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Abilene Reporter News Newspaper Archive: April 20, 1944 - Page 1

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Publication: Abilene Reporter News

Location: Abilene, Texas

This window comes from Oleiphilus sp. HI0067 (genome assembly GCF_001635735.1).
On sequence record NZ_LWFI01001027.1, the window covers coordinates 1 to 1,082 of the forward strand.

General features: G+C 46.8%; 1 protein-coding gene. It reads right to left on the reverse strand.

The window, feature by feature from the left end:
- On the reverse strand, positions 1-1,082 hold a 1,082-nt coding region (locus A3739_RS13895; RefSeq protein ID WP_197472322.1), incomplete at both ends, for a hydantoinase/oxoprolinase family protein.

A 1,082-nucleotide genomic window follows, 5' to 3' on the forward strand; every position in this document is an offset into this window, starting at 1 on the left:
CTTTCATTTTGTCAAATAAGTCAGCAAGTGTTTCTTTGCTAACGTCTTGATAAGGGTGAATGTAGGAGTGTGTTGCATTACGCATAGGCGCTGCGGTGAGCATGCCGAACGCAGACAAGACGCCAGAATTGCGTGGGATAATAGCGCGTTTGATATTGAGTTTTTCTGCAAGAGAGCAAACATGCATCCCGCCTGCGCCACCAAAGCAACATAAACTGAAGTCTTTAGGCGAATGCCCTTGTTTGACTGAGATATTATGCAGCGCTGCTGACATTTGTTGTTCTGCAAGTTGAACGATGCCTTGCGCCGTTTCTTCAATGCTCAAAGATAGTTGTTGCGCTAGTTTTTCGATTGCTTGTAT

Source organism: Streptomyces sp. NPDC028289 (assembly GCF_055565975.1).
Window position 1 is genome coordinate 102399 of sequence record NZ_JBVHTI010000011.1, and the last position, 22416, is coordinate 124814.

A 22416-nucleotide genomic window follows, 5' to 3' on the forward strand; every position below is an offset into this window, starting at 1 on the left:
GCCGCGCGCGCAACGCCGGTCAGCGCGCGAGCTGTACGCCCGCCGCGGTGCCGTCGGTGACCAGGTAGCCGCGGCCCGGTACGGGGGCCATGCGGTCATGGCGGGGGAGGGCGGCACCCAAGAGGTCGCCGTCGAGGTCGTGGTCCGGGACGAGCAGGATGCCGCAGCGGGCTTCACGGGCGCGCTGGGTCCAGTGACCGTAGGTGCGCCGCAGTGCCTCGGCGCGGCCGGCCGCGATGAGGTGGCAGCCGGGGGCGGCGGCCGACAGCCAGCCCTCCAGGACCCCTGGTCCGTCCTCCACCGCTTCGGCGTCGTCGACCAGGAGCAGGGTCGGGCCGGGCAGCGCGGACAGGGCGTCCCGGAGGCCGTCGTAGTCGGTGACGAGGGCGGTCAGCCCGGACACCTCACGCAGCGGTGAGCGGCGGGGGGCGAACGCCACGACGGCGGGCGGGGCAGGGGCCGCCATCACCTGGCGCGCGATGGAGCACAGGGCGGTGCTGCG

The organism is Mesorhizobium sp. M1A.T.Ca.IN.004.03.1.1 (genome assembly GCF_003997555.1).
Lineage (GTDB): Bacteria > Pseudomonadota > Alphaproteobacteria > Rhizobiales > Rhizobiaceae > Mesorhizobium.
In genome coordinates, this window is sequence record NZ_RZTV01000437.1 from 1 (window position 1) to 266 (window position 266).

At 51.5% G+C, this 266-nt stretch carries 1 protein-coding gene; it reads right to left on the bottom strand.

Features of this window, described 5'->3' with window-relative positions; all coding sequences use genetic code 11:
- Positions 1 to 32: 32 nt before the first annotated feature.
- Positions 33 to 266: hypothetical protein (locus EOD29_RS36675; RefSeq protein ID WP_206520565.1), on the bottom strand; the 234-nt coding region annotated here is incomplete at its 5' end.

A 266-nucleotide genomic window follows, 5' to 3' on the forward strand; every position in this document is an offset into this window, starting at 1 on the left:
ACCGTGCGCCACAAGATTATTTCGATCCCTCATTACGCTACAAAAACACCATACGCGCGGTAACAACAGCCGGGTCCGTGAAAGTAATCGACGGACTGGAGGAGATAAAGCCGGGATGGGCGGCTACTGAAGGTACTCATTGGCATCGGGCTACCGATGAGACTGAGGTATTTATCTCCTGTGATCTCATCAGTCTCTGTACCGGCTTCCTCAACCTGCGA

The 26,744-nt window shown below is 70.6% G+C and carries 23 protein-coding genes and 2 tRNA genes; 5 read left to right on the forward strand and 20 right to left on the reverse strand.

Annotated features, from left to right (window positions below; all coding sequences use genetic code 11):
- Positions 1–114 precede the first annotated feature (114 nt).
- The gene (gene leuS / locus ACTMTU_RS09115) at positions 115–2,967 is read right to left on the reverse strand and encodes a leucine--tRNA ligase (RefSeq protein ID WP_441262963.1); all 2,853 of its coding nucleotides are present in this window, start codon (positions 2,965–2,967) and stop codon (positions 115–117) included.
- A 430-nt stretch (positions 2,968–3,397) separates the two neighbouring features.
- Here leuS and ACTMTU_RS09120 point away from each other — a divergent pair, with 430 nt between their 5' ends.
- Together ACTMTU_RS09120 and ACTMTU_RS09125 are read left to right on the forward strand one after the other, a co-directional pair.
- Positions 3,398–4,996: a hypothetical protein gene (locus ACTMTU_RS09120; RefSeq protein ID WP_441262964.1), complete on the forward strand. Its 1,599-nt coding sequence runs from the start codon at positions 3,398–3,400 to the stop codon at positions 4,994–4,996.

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   Abilene Reporter-News, The (Newspaper) - April 20, 1944, Abilene, Texas                                BOND BOX SCORE r-earl Harbor April Quota April f bttene Reporter TTtl fM'Sr'mk r VOL. LXIII, NO. 309. WITHOUT OR WITH OFFENSE TO FRIENDS OR FOES WE SKETCH YOUR WORLD EXACTLY AS IT ABILENE. TEXAS. THURSDAY MORNING. APRIL 20. 1944 PAGES Associated' Prtsi (AP) United Preu   WASHINGTON, April 19--W- The API, and the CIO got togeth- er long enough today lo demand Jointly that price controls be con- tinued Intact and that wages and Clces be brought back to their pt. 15, 19S2, relationship and tied there. Those two great factions of or- ganized labor heretofore have join- on a major .natter only In the Instance of labor's non-strike pledge to the president. William Green, president of the AFL, told the Senate banking com- mittee that "I am authorized to submit In behalf of the xxx organ- izations these recommen- dations: That Congress pass the pending OPA extension bill with adequate funds for enforcement." That Congress extend OPA's ra- tioning "of essential civilian goods and prevent extortionate profiteer- Ing which Is precipitating the In- flationary rise In living costs." That "a restoration of the rela- tionships between prices rind wages which existed Sept, 15, 1942, Is ab- solutely e.vcntlal lo make the law vork ccmtably and build the morale gfl American workers to highest degree of COLONEL HITCHCOCK Court Martial Orders Barkeley Negro be Hanged Pvt. Fred Hurse, 25, member ot the Quartermaster gasoline supply company, negro Camp Barkeley, was found unit, guilty of murder by a Fourth Army gen- eral court-martial Wednesday and his punishment fixed at death by hanging. "With all members of the court concurring, our verdict is that you are to.be hanged" by the'neck." until was the terse verdict Private Hutse heajd the president of the court, George.o. Guiteras, read aftc-r a Bay-long trial. The death penalty was the first decreed by any court-roartlal at Camp Barkeley in the more than three years of the camp's history. Private Hurse, inducted in Miss- ouri in January, 1943, was convicted of the murder last March 22 of Pvt. Eugene Pinchney, also a negro and member of the 434th Quarter- master gasoline supply company. Hurse was on guard duty at the time of the shooting. Three other negro soldiers, all at- tending a dance tor the 434th at Jhs negro service club at Barkeley, were wounded when- Hurse fired a carbine, two or more times, through a door into the crowded dance hall. The shooting occurred about at night and Pinckney died on the way to the post station hospital. Private Hurse testified from the witness stand that he had been smoking marijuana and had drunk two bottles of beer shortly. before going on guard duty, about two hours before the shooting. He said he remembered nothing from the time he started to'.the service club until awaking In the camp stockade the following morning. ber of the famed Lafayette Esca- drllle in World War i, has been killed hi an airplane crash at Salisbury, England, according to an Associated'Press dispatch from New York last night. A member of colonel Hitchcock's family in New. York said the crash occurred during a routine flight, and not In combat. Colonel Hitchcock was assistant military attache for air at the American embassy and commanded a P-51 Mustang group In the 9th Air Support Command. One of America's most famous polo players of all time, Colonel Hitchcock came lo the Abilene air base last December to command the 4C8th Fighter Bomber group then in training there. Tlie 408th also was a P-51 group. Colonel Hitchcock was trans- ferred to an undisclosed assign- ment early this year and pre- sjimably had been In England since leaving Abilene. As a youth of 17, Hitchcock went to France immediately after World War I began and enlisted in the famed Lafayette unit. He bagged a couple of German planes, for which he won' the Pranch croix de. guerre, but later was shot down behind German lines. After a series of prison camps Hitchcock decided to make a break for freedom. When Interviewed in Abilene, the' colonel said, "It's a soldier's dufy to try to escape. If you Just sit there apathetically, you're not doing anything for you country. If you try to escape, you can.'at least keep the guards busy." His escape effort took him to neutral Switzerland after eighl days of travel at night and hiding by day'in forests. He was there a youth of 18, when the war end- ed. Mines Hamper German Advance ALLIED HEADQUARTERS Na- ples, April 19-WV-The strain on battered and overloaded Nazi com- munications supplying German forces on the southern Russian front was disclosed today to have been increased tremendously by the mining of 300 miles of the Danube river, historic and all-Important commercial lifeline of Southeastern Europe. Bn'clsh bombers spent 'several nights dropping mines along the river and shooting up vessels from Budapest to Bucharest. The Axis radio announced that all traffic had been halted on the grcate waterway. The river has been the principal thannel along with Romanian oil, as well as grain and other loot from the Balkans, flowed toward Ger- many. Tis Importance to Nazi war pba1; has become even more vital as the Russian army pushed Into Romanii and Allied bombers from Italy began their methodical de strucllon of rail communications in Hungary. Romania, Bulgaria and Yugoslavia. Using Wellingtons and American- built Liberators, the RAP night fliers first went In at very low al- yiude and dropped scotts of mines along the river by parachute. The next night the gunners or a low- flying Liberator shot up and ex- ploded a tanker that spread blaz- ing oil and gasoline among some 30 other crafts, blocking all traffic. Crewmen said the surface of the Danube was blazing for at least yards. Although the operation was trcmely hazardous, both because of nearby mountains and enemy anti- aircraft fire, the only loss was a Wellington that crashed Into the river, born In Alken, S O..' on 'Feb.' .the son of Thpmas'snd Hilch- ccckl He was a member of Lehrhan brothers, Investment' bankers, when he left the United Stales for over- seas duty In World War n. Hitchcock Is survived by a wodow, the former Margaret Mellon; four children, Louise Hitchcock. Mar- garet Mellon Hitchcock, Thomas Hitchcock Jr., and William Mellon Hitchcock, and a stepson, Alexan- der Mellon Laughlln. Tlie widow was reported en route from Fla., lo Alken. What Babe Ruth was to base- ball, Bobby Jones to golf and Bill Tilden to tennis, Hitchcock was to polo. He was rated the greatest polo player of man who changed the international sport from tactics of slapping the ball around smartly among the players and gradually working it down toward the goal posts. Tom- my taught them the art of smack- ing the ball a country mile and generally riding hell-for-leather In its pursuit. A man, he stood five-feet eleven inches and.weighed close to 200 pounds. .Tommy was a pic- turesque, daring figure on horse- back. He caught the crowd's fancy by his Ruthlan power In his drives, many of them carryina fully 100 yards. PRICE FIVE CENTS GOEBBELS PLEADS GERMANS SUCK TOGETHER IN HOUR OF TRIAL LONDON, April W) Propaganda Minister Paul Joseph Goebbels addressed an unusual ap- seal lo the German people tonight to rally behind Adolf Hitler, ymo celebrates his 55th birthday tomor- row, reminding them that "even :he greatest leaders ot history will be faced with occasional setbacks and defeats." In a similar but more restrained order oi the day to (lie German army'on the occasion of the Killer ilrthday, Marshal Hermann Wll- htlm Goerlng called Tor steady loy- alty to Hivier even though "a thous- and dangers may He ahead." The Gocbbels message seemed significant In Its Implications. The Berlin radio broadcast more than 1.000 words of-an.address It said the propaganda chief delivered on the eve of Hitler's birthday, dwell- ing throughout on the difficulty of the German position, Hie righ'eeous- ness of Nazi war alms and the ne- cessity for sticking together (n the hour of Irlal. On the theme (hat things are not as bad as they seem, Goebbels said: "It will not be possible to form an accurate and Just Idea of the Individual war events and factors which bten derisive In the war until the war Is over." Suggesting that many Germans may not approve of Hitler, Goeb- bels recalled contemporary opposi- tion to Frederick the Great. Of the damage caused by Hie Al- lied air raids on Germany, Goeb- bejs remarked that "ten years after the peace has been .declared there will hardly be any signs left of the destruction caused by the enemy's terror raids." "All of Goebbels said, "con- sider ourselves engaged in the fuehrer's hli'toric mission. For us the war aims are not oniy clearly defined but unalterable. So to serve our alms means to be loyal to (he fuehrer snd to follow him through all the storms of war. xxx." For Germans who might Bonder how Hitler personally is reacting to the current trend of the war, Goebbels gave this picture: "I hive been wlfli htm (Hit- Iff) In happy and critical hours. The fuehrer his always remained (he same. I have never seen him ilesptrale or un- decided, x x x x "The fuehtrtr as the man at tlie lielm has weathered all slorms. .v x Tlie fuehrer Iras never been so dear to us u in moments of greatest xxxi" Hriler himself was silent as he reached an age at which he once indicated he would rather not be fighting. "I am now 58 years Hitler said In his hcydey In April 1939, "and I would rather wage war than when I am 55." Those were the days of thrents and belligerent speeches when he rallied Germany for Its mlltary march, since the German army'j great defeat at Stalingrad his speeches have been few. He has not spoken since Kov. 19, 1943. London Bombed; Defense Evaded LONDON, April 13-Mv-German stabbed at England tonight lor the second successive night but avoided London's bristling defenses, which claimed 13 raiders in a pre- dawn attack earlier today. Bombs fell in three districts In Southeast England. One Nazi bomber crossed the channel only to crash and burst Into flames a few miles Inland. London hud a half-hour alert shortly after dusk but the all-clear sounded without gunfire or oxher incident. The Weather V. S. DEPARTMENT Or COMMERCE IrEATttCR Rl'RFAlI ABILENE AND VICIS'ITV: P.tily clondr lllllc FAST TEXAS: r.rllr Me.Jr TrUir. Thotld.r. Hint (him. It, Urn- ttralin. Wln4i. WEST TEXAS; Pirll, Thotl- im rrii.r. unit tV.m.c in nm- prrAtort Thvrldkr: Kirmer Friday. In- ertliftti winds becoming ilrfinf Fil- Wed. AM Tot.. TEMrERATKRT.R ft 4K Hfrb ST. IIOLB 1 t in n f.n fcmprrafnrtt 9 p. i Open Lwow Attack HAMMERED COASTLINE-Frorii Wewak to Cape Kigby and inland, .the New Guinea coastlme has been under strong Allied attack for many weeks, with major success most of the